Tuesday, December 30, 2014

Happy New Year!!!

Many people are kicking around the 'whatcha doing New Year's?' question.    So I'll just put it out here.  

First, I really don't make any plans, and staying home is just a fine idea.    And with no plan, that's usually the way it goes.  

One of my personal highlights on this night home is oiling my easel.  Oh, the excitement you say!    Ok, its not the crazy party of my past, but somehow its a thing that has evolved into a tradition for me and it makes me happy.   Starting a new year with my equipment ready says I am planning to be painting and working on my art.   Some years I even did a painting as well, what a wild night!
  Pretty simple really.   My plan for this new year isn't much different than last year's, just that I want to do more of it....and by it, I mean art and riding both.  
I have gotten a couple new books on drawing, as I would like to use these cold winter days for study, and improve my skills.   I plan to do lots of exercises, so I had the local print shop bind up some big newsprint pads into smaller, more useable sizes.  The first book I'm working on is by James Gurney and Thomas Kinkade.   (took forever to find an affordable one!)  I must say, wow, this book is fantastic!   Highly suggested, full of good stuff.

So I guess that's as far as I've gotten.   Not any big wild party or major happening, but it makes me happy, and that's what counts, right!?  

Sunday, December 28, 2014

on a roll with Tootsie

Now that the paintings have all been gifted, I can show them here.   This first is Tootsie, an elderly mare who was dearly loved.  Sadly she had to be put down this fall due to her failing health, but first I was asked to take photos for a painting.   This old gal did not want me around, no way, no how!   But I got in enough photos to work with, and with a couple from her younger days, was able to complete the portrait.    Once I started the painting I just couldn't put it down, and stayed up half the night, I was on a (Tootsie) roll!  
Tootsie, 18x24 pastel on uart600.    
Here is the start, you can sort of make out that Tootsie had some old-horse saggy lips, which I 'fixed'.   she also had some loss of muscle tone, also fixed.    I put in the darks first, and washed them in with alcohol.  
Now I started adding local color.   I use all manner of pastels, really couldn't say exactly which were used.    I do have that black tape on the paper, to keep me blocked in, else I wander too much.    And this is where I got so involved, I simply forgot everything and just painted til the painting was done, and I was burned out.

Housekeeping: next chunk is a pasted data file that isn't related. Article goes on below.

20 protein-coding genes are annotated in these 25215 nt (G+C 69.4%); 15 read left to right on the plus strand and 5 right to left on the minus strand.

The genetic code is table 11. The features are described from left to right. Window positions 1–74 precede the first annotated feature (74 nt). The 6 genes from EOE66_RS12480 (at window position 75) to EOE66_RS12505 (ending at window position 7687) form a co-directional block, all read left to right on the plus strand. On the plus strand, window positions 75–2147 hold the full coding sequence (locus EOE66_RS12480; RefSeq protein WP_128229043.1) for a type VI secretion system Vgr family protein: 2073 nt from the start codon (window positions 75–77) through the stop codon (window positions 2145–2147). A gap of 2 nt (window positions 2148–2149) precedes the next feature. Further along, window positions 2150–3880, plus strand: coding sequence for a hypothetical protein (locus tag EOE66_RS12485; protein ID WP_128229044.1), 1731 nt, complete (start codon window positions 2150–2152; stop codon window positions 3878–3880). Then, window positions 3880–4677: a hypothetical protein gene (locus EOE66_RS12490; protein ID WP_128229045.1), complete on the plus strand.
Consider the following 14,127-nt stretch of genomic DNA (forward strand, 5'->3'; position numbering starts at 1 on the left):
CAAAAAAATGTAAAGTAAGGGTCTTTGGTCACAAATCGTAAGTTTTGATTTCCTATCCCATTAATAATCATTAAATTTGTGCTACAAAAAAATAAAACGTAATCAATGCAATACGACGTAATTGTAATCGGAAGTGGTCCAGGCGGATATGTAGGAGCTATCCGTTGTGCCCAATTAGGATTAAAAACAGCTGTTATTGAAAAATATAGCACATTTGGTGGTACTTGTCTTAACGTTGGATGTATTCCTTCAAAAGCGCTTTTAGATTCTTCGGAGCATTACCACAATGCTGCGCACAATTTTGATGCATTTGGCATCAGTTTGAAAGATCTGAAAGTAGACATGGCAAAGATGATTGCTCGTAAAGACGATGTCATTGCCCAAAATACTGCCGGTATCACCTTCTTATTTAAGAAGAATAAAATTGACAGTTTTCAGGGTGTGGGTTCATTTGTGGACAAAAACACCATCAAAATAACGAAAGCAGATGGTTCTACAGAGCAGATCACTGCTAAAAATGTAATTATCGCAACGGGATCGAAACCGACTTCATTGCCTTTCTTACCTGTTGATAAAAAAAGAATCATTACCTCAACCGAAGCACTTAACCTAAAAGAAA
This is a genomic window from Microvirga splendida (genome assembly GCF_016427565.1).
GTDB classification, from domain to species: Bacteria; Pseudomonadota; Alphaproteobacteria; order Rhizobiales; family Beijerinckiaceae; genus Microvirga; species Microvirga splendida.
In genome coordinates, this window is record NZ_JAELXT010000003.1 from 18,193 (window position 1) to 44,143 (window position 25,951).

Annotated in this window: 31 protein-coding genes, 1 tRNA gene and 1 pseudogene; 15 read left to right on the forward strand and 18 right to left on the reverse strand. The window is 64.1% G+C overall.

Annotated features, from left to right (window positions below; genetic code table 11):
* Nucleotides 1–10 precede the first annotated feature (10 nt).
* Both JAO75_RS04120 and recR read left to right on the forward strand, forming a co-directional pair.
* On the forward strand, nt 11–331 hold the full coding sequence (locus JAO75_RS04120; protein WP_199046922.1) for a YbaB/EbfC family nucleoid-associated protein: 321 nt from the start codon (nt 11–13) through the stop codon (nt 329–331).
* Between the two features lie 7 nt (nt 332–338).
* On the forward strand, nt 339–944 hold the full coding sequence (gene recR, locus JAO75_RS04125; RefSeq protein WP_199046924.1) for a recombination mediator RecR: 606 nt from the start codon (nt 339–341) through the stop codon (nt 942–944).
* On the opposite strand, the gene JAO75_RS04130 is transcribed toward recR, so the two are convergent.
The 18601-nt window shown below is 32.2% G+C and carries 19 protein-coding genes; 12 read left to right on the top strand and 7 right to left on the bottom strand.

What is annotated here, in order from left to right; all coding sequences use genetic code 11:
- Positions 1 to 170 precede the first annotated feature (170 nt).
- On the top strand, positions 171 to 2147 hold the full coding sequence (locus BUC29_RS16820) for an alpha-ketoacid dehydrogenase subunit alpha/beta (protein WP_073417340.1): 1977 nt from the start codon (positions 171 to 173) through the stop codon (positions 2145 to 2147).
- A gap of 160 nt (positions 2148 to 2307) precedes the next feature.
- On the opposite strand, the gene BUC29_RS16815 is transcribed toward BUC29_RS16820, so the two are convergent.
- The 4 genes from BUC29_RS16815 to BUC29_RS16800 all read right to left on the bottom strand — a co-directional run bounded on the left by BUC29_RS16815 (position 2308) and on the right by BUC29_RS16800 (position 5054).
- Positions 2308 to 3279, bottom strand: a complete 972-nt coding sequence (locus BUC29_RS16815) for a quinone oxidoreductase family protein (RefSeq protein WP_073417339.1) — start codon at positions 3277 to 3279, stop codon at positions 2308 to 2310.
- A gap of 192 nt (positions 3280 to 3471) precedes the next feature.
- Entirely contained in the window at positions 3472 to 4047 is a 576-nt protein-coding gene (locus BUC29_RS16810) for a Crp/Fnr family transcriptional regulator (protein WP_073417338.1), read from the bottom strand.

I hope this little demo has at least been interesting if not helpful!  If you have any questions or comments, I'd love to hear from you!

Friday, December 26, 2014

I'm so tired of painting....

Hmm, maybe I better clarify this.   I am sick and tired of this kind of painting...
One more corner to prime and paint

ugh, the dust and clutter are everywhere!
I should've waited til the trim was on!    Its not as yellow in real life, either, but as least now its so cheerful and bright!   Much more energy from this color.
I don't think I'll ever tire of THIS kind tho!.......
River Ridge Trail   9x12 pastel on PastelMat paper.   $165

I had a few days that I could finally devote to repainting that dull grey in the studio, to a light, pale, sunny yellow.   This has taken so long as I can only do one area at a time due to all the 'stuff'.   But it'll be finished today, and then a New Year can begin with a spiffy studio.    Here's one corner, with a vintage hutch added to display my handmade goat's milk soaps, note cards and mini paintings....

The painting in this post was done on my wall-painting break.   It's a place I rode my horse several times this past summer-- a pickup trail that is at the top ridge of the west side of Missouri River.   The families who own the land graciously let me ride there any time, and its just such a pretty place.  One of my favorite rides.    More paintings will come from that area, no doubt!   I didn't make good time on those rides due to gawking around at how amazing that place is!